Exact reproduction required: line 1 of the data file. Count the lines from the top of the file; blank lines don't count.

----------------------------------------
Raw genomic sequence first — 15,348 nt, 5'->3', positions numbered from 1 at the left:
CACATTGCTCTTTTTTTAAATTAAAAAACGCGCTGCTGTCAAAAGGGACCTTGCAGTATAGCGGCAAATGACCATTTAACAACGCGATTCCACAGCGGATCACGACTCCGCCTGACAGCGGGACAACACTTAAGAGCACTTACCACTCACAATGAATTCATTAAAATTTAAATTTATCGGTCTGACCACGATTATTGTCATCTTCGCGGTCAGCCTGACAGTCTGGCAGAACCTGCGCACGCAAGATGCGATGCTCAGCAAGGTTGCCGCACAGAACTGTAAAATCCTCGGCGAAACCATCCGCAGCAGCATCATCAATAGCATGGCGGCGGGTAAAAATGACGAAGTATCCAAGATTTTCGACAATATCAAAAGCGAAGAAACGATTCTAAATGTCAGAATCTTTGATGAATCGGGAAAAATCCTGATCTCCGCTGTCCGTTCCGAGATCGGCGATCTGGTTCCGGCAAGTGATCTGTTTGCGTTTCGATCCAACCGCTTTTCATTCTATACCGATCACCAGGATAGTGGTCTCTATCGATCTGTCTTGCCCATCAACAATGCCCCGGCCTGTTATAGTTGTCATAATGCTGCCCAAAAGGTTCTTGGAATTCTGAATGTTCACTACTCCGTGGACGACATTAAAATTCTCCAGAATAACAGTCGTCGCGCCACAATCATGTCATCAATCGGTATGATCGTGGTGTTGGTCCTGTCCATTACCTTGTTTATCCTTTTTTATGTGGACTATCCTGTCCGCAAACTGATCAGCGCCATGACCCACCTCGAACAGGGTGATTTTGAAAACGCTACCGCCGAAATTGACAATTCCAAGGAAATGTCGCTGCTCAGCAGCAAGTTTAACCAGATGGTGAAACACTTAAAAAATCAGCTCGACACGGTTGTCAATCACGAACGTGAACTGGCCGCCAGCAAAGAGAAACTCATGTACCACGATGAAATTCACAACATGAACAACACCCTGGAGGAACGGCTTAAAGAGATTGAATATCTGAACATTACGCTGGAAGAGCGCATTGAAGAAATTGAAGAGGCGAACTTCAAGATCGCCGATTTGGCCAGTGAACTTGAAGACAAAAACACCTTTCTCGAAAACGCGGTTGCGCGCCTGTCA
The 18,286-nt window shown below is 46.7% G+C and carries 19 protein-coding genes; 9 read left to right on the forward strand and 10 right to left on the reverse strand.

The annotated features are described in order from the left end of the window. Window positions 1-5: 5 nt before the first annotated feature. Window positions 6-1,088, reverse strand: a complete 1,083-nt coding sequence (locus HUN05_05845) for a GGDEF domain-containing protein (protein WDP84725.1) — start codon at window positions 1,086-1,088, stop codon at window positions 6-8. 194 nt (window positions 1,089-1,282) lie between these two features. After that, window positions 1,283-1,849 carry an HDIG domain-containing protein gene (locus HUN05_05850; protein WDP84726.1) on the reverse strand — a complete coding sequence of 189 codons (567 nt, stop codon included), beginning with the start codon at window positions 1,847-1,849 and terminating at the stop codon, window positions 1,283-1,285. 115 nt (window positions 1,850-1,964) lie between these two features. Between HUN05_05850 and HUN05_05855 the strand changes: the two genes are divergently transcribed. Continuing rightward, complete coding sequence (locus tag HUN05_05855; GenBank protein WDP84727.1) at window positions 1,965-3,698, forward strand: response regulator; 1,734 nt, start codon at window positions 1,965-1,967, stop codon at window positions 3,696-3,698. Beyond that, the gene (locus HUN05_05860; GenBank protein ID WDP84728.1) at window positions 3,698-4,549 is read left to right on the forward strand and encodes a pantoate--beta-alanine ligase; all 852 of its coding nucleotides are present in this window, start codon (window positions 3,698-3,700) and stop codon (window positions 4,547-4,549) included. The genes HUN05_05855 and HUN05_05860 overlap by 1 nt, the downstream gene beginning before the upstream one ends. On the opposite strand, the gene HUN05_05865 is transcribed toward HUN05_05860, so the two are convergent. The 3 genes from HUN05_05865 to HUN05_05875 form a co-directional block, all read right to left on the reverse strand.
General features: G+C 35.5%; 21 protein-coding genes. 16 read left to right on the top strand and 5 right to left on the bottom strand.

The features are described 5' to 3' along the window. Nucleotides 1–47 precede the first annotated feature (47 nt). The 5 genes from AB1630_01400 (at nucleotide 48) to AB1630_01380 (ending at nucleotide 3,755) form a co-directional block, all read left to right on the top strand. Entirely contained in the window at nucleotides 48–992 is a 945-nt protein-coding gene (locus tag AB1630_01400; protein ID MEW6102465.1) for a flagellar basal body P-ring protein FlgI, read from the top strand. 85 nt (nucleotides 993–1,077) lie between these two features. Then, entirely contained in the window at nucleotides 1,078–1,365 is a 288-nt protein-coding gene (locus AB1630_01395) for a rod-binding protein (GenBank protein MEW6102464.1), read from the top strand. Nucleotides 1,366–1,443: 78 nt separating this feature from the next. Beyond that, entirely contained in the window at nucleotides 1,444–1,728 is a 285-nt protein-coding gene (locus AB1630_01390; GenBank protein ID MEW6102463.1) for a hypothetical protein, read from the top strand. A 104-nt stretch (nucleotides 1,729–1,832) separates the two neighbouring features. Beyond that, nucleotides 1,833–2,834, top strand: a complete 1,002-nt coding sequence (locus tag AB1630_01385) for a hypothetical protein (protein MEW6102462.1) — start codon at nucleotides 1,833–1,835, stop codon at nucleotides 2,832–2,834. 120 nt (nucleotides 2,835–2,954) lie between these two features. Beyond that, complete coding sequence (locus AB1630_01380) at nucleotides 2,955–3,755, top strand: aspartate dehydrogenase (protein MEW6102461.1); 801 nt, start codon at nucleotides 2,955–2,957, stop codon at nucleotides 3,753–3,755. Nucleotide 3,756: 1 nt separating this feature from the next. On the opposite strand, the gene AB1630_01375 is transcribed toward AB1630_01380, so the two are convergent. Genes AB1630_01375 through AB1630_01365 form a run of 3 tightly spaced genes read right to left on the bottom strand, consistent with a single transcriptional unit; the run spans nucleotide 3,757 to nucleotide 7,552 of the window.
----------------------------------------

Raw genomic sequence first — 15,348 nt, 5'->3', positions numbered from 1 at the left: